No one knows for sure how Missouri came to be known as the Show-Me State, but it’s a fitting nickname for a place that has so many things worth flaunting. You might say, “Hey Missouri, show me championship-winning sports franchises, Route 66, and sweet and smokey burnt ends” — and the state will deliver. But there’s a lot more to appreciate beyond Kansas City to the west and St. Louis to the east (both above and below the surface). Some of what makes Missouri great will surprise you — look a little closer, and this is what the Show-Me State will reveal.

1. Missouri is home to more than 6,000 caves…

Photo: Missouri Division of Tourism

Missouri’s natural allure is evident as soon as you get outdoors. But there’s more to the state’s geology than meets the eye — specifically, its 6,300-plus caves. The Show-Me State is known as the “Cave State” for good reason.

Marvel Cave, a National Natural Landmark, is one of Missouri’s deepest caverns, and it invites visitors to travel 300 feet below ground. You will then be wowed by America’s largest cave entrance — the Cathedral Room. At Mark Twain Cave, see where Twain found inspiration for The Adventures of Tom Sawyer, and keep an eye out for the author’s signature scrawled on the wall. (Hint: His given name was Samuel Clemens.) Meanwhile, Meramec Caverns is home to a stunning collection of stalactites and stalagmites, and Fantastic Caverns (accessible to all) is the only cave in the US with a full ride-through tour.

2. …and the largest freshwater scuba site in the world.

Photo: Missouri Division of Tourism

That’s right, you can scuba dive in Missouri, too. And even more caving awaits underwater, starting with the world-renowned cave known for cave-diving, Roubidoux Spring Cave. Divers can also explore 20-plus underground passages filled with abandoned equipment at Bonne Terre Mine. Once a prolific lead ore producer, the attraction is now home to the world’s largest freshwater scuba site. For a more traditional scuba experience, Table Rock Lake is a reservoir in southwestern Missouri featuring more than 800 miles of shoreline and several dive sites.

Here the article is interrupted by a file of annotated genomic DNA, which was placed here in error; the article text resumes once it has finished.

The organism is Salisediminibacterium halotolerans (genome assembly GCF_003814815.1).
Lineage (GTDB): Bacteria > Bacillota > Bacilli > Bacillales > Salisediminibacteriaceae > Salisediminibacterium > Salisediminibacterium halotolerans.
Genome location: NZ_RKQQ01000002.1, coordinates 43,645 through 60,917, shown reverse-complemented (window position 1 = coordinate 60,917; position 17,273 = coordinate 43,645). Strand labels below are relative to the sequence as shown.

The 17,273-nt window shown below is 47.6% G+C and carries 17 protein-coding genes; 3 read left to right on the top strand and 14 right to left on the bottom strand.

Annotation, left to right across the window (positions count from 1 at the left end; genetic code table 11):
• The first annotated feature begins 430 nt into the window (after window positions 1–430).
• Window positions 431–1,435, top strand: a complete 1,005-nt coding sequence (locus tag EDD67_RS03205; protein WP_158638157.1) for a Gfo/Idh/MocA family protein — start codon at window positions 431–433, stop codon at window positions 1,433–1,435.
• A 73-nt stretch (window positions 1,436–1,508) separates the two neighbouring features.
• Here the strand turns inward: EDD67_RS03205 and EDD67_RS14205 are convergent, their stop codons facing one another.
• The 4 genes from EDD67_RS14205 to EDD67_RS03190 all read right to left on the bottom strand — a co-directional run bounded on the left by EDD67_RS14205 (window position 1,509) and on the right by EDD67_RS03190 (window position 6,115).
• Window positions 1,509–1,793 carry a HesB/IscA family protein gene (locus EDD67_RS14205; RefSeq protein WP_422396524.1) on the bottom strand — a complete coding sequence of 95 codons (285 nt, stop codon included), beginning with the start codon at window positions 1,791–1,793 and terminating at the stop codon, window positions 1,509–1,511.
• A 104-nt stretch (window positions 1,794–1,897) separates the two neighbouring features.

3. You can taste the fruits of America’s original wine region here.

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Before there was Napa or Willamette Valley, there was Augusta — which was named the first American Viticultural Area (AVA) in 1980. Taste how decades of TLC have imbued flavor in the many varietals produced at Mount Pleasant Estates Winery, the oldest winery in the Augusta AVA. Continue your historical tasting tour in Hermann, a picturesque town not far from Augusta. The German influence is apparent at Stone Hill Winery, the oldest winery in Missouri. Founded in 1847 by German immigrants, Stone Hill is home to the largest collection of arched underground cellars in the US.

Hermann’s Adam Puchta Winery claims another superlative as the nation’s oldest continuously owned family farm winery. It’s remained in the Puchta family for seven generations, and guests can’t help but feel like family too when visiting.

4. Missouri’s version of swimming holes are called shut-ins…and they’re awesome.

Photo: Missouri Division of Tourism

Swimmers in Missouri get to splash in Mother Nature’s waterparks, aka shut-ins. Shut-ins form when water flows around rock formations, creating chutes and pools. Rocky Falls features a beautiful shut-in at the base of a waterfall. Millstream Gardens Conservation Area houses the Tiemann Shut-Ins, and it’s accessible via a hike along the roaring St. Francis River. For some of the best photo ops, the Castor River Shut-Ins — east of Fredericktown — snake through pretty pink granite boulders.

5. The state hosted the Olympics and the World’s Fair in the same year.

Photo: Missouri Division of Tourism